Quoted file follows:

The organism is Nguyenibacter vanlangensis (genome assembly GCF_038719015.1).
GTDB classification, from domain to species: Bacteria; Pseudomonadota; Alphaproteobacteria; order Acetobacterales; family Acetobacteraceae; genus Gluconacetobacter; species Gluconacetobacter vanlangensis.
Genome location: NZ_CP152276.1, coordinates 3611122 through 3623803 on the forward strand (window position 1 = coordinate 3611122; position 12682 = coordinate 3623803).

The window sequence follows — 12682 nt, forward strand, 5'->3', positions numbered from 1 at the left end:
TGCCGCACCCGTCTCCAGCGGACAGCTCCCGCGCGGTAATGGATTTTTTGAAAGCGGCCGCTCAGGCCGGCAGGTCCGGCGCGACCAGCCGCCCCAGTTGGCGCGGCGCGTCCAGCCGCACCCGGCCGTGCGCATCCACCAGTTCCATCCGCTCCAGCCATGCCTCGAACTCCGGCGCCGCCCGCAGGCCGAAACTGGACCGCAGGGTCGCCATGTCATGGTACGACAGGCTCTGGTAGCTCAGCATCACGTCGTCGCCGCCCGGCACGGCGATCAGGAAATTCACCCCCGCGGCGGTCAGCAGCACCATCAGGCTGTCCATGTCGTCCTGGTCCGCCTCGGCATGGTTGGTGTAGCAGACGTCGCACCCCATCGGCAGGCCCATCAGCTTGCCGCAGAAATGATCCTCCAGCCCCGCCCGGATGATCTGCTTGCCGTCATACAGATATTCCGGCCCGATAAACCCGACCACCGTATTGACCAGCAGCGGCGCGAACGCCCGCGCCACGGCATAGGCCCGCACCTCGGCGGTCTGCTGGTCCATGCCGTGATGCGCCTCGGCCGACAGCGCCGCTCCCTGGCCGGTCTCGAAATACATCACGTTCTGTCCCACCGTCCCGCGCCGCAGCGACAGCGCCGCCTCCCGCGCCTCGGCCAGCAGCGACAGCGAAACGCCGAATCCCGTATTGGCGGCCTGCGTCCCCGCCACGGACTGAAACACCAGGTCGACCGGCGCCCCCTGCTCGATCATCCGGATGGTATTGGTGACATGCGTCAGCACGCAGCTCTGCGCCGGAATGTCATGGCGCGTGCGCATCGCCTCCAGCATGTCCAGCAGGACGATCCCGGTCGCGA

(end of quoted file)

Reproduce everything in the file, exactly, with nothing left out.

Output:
The organism is Nguyenibacter vanlangensis (genome assembly GCF_038719015.1).
GTDB classification, from domain to species: Bacteria; Pseudomonadota; Alphaproteobacteria; order Acetobacterales; family Acetobacteraceae; genus Gluconacetobacter; species Gluconacetobacter vanlangensis.
Genome location: NZ_CP152276.1, coordinates 3611122 through 3623803 on the forward strand (window position 1 = coordinate 3611122; position 12682 = coordinate 3623803).

The window sequence follows — 12682 nt, forward strand, 5'->3', positions numbered from 1 at the left end:
TGCCGCACCCGTCTCCAGCGGACAGCTCCCGCGCGGTAATGGATTTTTTGAAAGCGGCCGCTCAGGCCGGCAGGTCCGGCGCGACCAGCCGCCCCAGTTGGCGCGGCGCGTCCAGCCGCACCCGGCCGTGCGCATCCACCAGTTCCATCCGCTCCAGCCATGCCTCGAACTCCGGCGCCGCCCGCAGGCCGAAACTGGACCGCAGGGTCGCCATGTCATGGTACGACAGGCTCTGGTAGCTCAGCATCACGTCGTCGCCGCCCGGCACGGCGATCAGGAAATTCACCCCCGCGGCGGTCAGCAGCACCATCAGGCTGTCCATGTCGTCCTGGTCCGCCTCGGCATGGTTGGTGTAGCAGACGTCGCACCCCATCGGCAGGCCCATCAGCTTGCCGCAGAAATGATCCTCCAGCCCCGCCCGGATGATCTGCTTGCCGTCATACAGATATTCCGGCCCGATAAACCCGACCACCGTATTGACCAGCAGCGGCGCGAACGCCCGCGCCACGGCATAGGCCCGCACCTCGGCGGTCTGCTGGTCCATGCCGTGATGCGCCTCGGCCGACAGCGCCGCTCCCTGGCCGGTCTCGAAATACATCACGTTCTGTCCCACCGTCCCGCGCCGCAGCGACAGCGCCGCCTCCCGCGCCTCGGCCAGCAGCGACAGCGAAACGCCGAATCCCGTATTGGCGGCCTGCGTCCCCGCCACGGACTGAAACACCAGGTCGACCGGCGCCCCCTGCTCGATCATCCGGATGGTATTGGTGACATGCGTCAGCACGCAGCTCTGCGCCGGAATGTCATGGCGCGTGCGCATCGCCTCCAGCATGTCCAGCAGGACGATCCCGGTCGCGA